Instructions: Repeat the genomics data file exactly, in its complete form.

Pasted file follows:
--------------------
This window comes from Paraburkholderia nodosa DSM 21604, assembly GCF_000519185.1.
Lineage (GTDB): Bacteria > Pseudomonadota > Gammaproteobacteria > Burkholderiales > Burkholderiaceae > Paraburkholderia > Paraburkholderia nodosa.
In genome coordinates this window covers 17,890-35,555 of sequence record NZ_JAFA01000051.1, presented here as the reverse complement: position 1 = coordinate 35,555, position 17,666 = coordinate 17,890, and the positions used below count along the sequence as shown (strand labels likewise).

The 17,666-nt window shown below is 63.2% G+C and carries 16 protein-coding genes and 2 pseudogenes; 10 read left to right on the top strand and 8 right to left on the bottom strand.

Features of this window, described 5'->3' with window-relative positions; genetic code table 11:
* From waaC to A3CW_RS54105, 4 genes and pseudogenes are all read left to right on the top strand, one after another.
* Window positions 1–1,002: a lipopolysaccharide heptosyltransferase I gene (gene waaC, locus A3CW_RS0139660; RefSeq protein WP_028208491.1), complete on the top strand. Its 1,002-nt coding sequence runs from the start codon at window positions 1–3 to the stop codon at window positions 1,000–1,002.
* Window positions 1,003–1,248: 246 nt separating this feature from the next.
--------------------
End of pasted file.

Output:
This window comes from Paraburkholderia nodosa DSM 21604, assembly GCF_000519185.1.
Lineage (GTDB): Bacteria > Pseudomonadota > Gammaproteobacteria > Burkholderiales > Burkholderiaceae > Paraburkholderia > Paraburkholderia nodosa.
In genome coordinates this window covers 17,890-35,555 of sequence record NZ_JAFA01000051.1, presented here as the reverse complement: position 1 = coordinate 35,555, position 17,666 = coordinate 17,890, and the positions used below count along the sequence as shown (strand labels likewise).

The 17,666-nt window shown below is 63.2% G+C and carries 16 protein-coding genes and 2 pseudogenes; 10 read left to right on the top strand and 8 right to left on the bottom strand.

Features of this window, described 5'->3' with window-relative positions; genetic code table 11:
* From waaC to A3CW_RS54105, 4 genes and pseudogenes are all read left to right on the top strand, one after another.
* Window positions 1–1,002: a lipopolysaccharide heptosyltransferase I gene (gene waaC, locus A3CW_RS0139660; RefSeq protein WP_028208491.1), complete on the top strand. Its 1,002-nt coding sequence runs from the start codon at window positions 1–3 to the stop codon at window positions 1,000–1,002.
* Window positions 1,003–1,248: 246 nt separating this feature from the next.